105. Rebel Without a Cause
  106. Remains of the Day, The
  107. Remember the Titans
  108. Romeo and Juliet (1968)
  109. Rudy
  110. Saving Private Ryan
  111. Scent of a Woman
  112. Schindler’s List
  113. Shadowlands
  114. Shakespeare in Love
  115. Shawshank Redemption, The
  116. Shine
  117. Short Circuit
  118. Signs
  119. Sleepless in Seattle
  120. Slingblade
  121. Slumdog Millionaire
  122. Son of Flubber (1963)
  123. Sound of Music, The
  124. Spitfire Grill, The
  125. Stand by Me
  126. Star Wars (original)
  127. Streetcar Named Desire, A
  128. Superman
  129. Ten Commandments The
  130. To Kill a Mockingbird
  131. To End All Wars
  132. Tombstone
  133. Tommy Boy
  134. Toy Story
  135. Up
  136. Usual Suspects, The
  137. We Are Marshall
  138. Were Were Soldiers
  139. Whale Rider
  140. What About Bob?
  141. What’s Eating Gilbert Grape?
  142. Who’s Afraid of Virginia Woolf?
  143. Willie Wonka and the Chocolate Factory (Gene Wilder)
  144. Wizard of Oz, The
  145. Young Victoria, The

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Not wanted even by the actors. Admired. Bright-eyed. Violence in motion. Biting the inside of my lip. Unlike anyone else. Castaway. Outsider. Sneering. Dismissive. The willing against the weak. I remember an old aunt who once called my name. Meant “Son of the Father” and I laughed because I was never my father’s son. No one calls me Bar-Abbas anymore. I live quietly. Outcast. Renamed. Part of the joke in choosing me. A quiet life. A haunted life. No one really wanted me. It was only a temporary fix. A convenient answer. The alternative. The chains were too tight. Four teeth rotten. Aching. I expected no good when they came. I had heard the shouts. Nails brown. This was it. They called my name. Yanked my chain as an animal. I did not expect the bloodied man. What had he done? I acted to break Rome’s yoke. A method in the madness. The Romans were different. The Praefectus had said I was worse than any man if I could be called that. Filthy animal. But that day, I saw someone worse. Something worse. The whole lot of them. The Praefectus in a bad bind. Chained worse than me. Between the absolute power of Caesar’s stare and the thousands. Trying in his weakness to use me as the holy mercy prisoner near Passover. And yet I saw worse. I looked at that man. Looked at how he looked at me. And I knew. I know. Take him. Take me. Choose me. Do not choose him. I heard even worse that day. My name. I heard them all yell in one accord given the choice of having the Holy Man or me, they shouted, “Bar-Abbas.” I thought how he would have to wear my chains. Legs tremble still. They called for him to go. Take him! The most infamous place. The place where one leaves only a skull. The place of Gûlgaltâ. No faith in humans. Worse than animals. Every person would have chosen the same. In the crowd. In my place. A good man died for a bad. What justice. The meaning changes in my dreams. Stretching the cloth. Keeping the moonlight from my eyes. The sand from my hair. I ask the Praefectus to choose me, do not choose him. But he will not. And a coward, I wake free. And live a live enslaved to that moment forever. Wishing to never be haunted by hearing the sound of my distant name.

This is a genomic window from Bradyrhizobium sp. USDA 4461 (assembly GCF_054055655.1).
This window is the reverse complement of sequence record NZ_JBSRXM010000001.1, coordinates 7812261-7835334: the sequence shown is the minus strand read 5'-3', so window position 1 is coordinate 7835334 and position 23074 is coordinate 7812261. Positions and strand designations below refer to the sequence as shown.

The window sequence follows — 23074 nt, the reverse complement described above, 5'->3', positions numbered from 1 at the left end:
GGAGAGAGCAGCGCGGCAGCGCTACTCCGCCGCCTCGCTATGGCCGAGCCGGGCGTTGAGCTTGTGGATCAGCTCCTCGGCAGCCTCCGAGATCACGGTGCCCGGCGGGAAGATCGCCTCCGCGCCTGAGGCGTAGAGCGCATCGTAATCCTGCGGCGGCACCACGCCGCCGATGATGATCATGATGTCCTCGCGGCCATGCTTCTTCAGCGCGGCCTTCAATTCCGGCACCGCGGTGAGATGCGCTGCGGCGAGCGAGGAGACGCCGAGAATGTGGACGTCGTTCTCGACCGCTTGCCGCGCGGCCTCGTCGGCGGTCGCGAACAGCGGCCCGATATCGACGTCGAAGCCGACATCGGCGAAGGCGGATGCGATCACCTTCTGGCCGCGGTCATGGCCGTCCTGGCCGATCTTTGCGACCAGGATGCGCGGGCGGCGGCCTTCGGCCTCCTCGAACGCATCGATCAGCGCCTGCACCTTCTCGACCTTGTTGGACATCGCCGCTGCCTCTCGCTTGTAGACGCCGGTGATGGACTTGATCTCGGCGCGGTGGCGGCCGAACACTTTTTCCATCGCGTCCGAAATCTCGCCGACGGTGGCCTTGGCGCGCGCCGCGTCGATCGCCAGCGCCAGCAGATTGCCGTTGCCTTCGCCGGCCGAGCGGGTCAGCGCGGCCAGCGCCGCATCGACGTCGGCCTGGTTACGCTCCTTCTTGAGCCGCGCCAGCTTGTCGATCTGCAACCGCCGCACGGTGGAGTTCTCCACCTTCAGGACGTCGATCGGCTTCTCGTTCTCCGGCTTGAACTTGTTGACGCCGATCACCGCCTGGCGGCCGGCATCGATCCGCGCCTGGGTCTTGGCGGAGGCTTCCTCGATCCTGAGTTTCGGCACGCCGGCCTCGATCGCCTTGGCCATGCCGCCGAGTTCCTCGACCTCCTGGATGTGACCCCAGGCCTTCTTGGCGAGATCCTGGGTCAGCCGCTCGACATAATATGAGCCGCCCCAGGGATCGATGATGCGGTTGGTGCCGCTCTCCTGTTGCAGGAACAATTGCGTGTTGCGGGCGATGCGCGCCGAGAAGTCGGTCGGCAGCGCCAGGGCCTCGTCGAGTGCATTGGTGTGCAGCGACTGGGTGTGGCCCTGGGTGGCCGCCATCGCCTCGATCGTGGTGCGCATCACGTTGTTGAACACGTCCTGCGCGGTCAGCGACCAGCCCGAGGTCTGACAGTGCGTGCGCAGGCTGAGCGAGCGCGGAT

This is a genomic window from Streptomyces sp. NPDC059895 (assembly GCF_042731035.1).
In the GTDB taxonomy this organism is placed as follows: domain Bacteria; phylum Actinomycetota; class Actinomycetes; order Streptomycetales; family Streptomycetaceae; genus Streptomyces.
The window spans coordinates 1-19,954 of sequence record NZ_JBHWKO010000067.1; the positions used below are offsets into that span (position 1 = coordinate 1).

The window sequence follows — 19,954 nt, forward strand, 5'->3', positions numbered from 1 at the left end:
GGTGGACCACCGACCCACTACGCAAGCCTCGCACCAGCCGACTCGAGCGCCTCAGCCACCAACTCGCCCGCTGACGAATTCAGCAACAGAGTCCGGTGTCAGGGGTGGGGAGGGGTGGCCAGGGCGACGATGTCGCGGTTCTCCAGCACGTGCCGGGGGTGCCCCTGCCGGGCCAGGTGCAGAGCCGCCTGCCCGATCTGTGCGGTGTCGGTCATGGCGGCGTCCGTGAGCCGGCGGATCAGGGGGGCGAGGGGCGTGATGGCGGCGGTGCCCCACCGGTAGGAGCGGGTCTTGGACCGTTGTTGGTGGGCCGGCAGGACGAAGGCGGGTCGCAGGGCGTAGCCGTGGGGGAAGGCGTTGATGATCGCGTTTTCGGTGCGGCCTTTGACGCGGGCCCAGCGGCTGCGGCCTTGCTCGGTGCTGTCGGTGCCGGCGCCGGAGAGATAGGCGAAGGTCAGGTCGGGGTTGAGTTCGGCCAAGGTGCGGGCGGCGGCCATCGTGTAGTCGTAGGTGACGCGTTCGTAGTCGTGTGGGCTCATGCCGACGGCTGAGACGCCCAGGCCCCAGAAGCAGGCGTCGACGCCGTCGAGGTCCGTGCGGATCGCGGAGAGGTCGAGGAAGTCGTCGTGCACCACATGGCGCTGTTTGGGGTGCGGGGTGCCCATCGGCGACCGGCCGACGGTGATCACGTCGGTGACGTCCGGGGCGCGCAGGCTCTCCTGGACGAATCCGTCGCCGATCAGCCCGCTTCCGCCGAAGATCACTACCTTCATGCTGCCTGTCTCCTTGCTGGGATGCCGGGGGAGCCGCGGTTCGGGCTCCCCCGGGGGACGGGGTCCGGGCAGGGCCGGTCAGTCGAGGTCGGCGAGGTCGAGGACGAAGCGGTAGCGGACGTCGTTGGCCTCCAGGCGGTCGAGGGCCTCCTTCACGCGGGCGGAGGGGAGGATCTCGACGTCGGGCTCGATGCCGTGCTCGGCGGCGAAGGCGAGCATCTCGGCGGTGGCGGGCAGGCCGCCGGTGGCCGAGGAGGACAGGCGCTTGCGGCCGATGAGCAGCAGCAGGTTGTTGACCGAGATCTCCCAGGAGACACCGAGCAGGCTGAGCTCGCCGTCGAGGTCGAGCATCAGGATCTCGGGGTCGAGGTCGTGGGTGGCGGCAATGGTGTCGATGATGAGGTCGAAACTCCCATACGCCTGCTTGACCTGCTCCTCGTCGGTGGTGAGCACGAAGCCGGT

30 March 2010

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Have you ever felt that God is trying to speak to you in many different ways? Hebrews 1:1-2 says that, “Long ago God spoke to us in many times and in many different ways, but in these last days He has spoken to us by His Son.” While we ultimately are spoken to by Jesus Christ, the beautifully rich diversity of the spots of time (as Wordsworth would call them), the locations, the forms are diverse. Different ways, one message. We understand how this works.

Take for example a husband and wife. At chapel on my military installation, there is an old couple who are probably in their late seventies or early eighties. The husband gives the announcements, smiles and greets people, and has a sharp mind with a warm and gentle heart. His wife is almost certainly suffering from loss of memory. I have heard her utter one phrase, “Your hands are warm,” but more often than not he has to gently remove her hand from mine after shaking it and lead her back to her seat. In a single week, this gentleman might show his wife that he loves her by fixing meals one day, reading to her another, telling her of his love, and leading her in prayer. In other words, while all the forms are different, the message of care and love is the same.

So I have had four seemingly different messages this week all of which seemed unconnected until today. One was a scientific talk about the vastness and theological significance of the universe, an allegory about our fear and God’s love, a World War II documentary, and the text of John 12:1-8.

Let me see if I can come at each one and allow the message I hear in retrospect to organically emerge.